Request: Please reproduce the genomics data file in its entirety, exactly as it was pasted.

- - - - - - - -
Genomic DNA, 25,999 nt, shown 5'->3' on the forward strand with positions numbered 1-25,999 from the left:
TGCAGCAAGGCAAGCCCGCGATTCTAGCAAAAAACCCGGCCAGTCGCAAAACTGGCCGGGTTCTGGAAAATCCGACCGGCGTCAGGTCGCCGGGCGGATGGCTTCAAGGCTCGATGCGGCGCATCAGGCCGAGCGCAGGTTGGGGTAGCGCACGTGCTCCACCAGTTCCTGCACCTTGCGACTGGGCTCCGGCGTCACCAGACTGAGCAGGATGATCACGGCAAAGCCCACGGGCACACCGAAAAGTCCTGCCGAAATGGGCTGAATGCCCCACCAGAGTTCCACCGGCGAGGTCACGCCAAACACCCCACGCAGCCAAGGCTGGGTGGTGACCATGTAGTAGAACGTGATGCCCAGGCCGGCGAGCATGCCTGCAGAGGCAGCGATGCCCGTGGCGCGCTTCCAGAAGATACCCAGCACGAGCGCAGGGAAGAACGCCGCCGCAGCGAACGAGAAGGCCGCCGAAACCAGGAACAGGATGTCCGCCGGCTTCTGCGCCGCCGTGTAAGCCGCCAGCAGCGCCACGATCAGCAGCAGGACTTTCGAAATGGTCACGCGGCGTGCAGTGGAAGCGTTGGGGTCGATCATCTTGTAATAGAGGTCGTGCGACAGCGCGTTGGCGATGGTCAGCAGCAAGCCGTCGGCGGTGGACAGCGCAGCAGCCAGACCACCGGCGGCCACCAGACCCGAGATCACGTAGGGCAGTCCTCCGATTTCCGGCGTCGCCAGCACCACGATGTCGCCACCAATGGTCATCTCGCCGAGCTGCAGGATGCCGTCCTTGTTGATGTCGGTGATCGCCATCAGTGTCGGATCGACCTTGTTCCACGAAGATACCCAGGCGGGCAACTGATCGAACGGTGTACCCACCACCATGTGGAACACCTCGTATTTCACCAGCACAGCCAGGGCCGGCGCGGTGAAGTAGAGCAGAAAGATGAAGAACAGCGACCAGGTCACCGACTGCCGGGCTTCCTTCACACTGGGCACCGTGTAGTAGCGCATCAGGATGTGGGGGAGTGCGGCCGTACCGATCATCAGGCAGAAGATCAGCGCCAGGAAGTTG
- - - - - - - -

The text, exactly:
Genomic DNA, 25,999 nt, shown 5'->3' on the forward strand with positions numbered 1-25,999 from the left:
TGCAGCAAGGCAAGCCCGCGATTCTAGCAAAAAACCCGGCCAGTCGCAAAACTGGCCGGGTTCTGGAAAATCCGACCGGCGTCAGGTCGCCGGGCGGATGGCTTCAAGGCTCGATGCGGCGCATCAGGCCGAGCGCAGGTTGGGGTAGCGCACGTGCTCCACCAGTTCCTGCACCTTGCGACTGGGCTCCGGCGTCACCAGACTGAGCAGGATGATCACGGCAAAGCCCACGGGCACACCGAAAAGTCCTGCCGAAATGGGCTGAATGCCCCACCAGAGTTCCACCGGCGAGGTCACGCCAAACACCCCACGCAGCCAAGGCTGGGTGGTGACCATGTAGTAGAACGTGATGCCCAGGCCGGCGAGCATGCCTGCAGAGGCAGCGATGCCCGTGGCGCGCTTCCAGAAGATACCCAGCACGAGCGCAGGGAAGAACGCCGCCGCAGCGAACGAGAAGGCCGCCGAAACCAGGAACAGGATGTCCGCCGGCTTCTGCGCCGCCGTGTAAGCCGCCAGCAGCGCCACGATCAGCAGCAGGACTTTCGAAATGGTCACGCGGCGTGCAGTGGAAGCGTTGGGGTCGATCATCTTGTAATAGAGGTCGTGCGACAGCGCGTTGGCGATGGTCAGCAGCAAGCCGTCGGCGGTGGACAGCGCAGCAGCCAGACCACCGGCGGCCACCAGACCCGAGATCACGTAGGGCAGTCCTCCGATTTCCGGCGTCGCCAGCACCACGATGTCGCCACCAATGGTCATCTCGCCGAGCTGCAGGATGCCGTCCTTGTTGATGTCGGTGATCGCCATCAGTGTCGGATCGACCTTGTTCCACGAAGATACCCAGGCGGGCAACTGATCGAACGGTGTACCCACCACCATGTGGAACACCTCGTATTTCACCAGCACAGCCAGGGCCGGCGCGGTGAAGTAGAGCAGAAAGATGAAGAACAGCGACCAGGTCACCGACTGCCGGGCTTCCTTCACACTGGGCACCGTGTAGTAGCGCATCAGGATGTGGGGGAGTGCGGCCGTACCGATCATCAGGCAGAAGATCAGCGCCAGGAAGTTG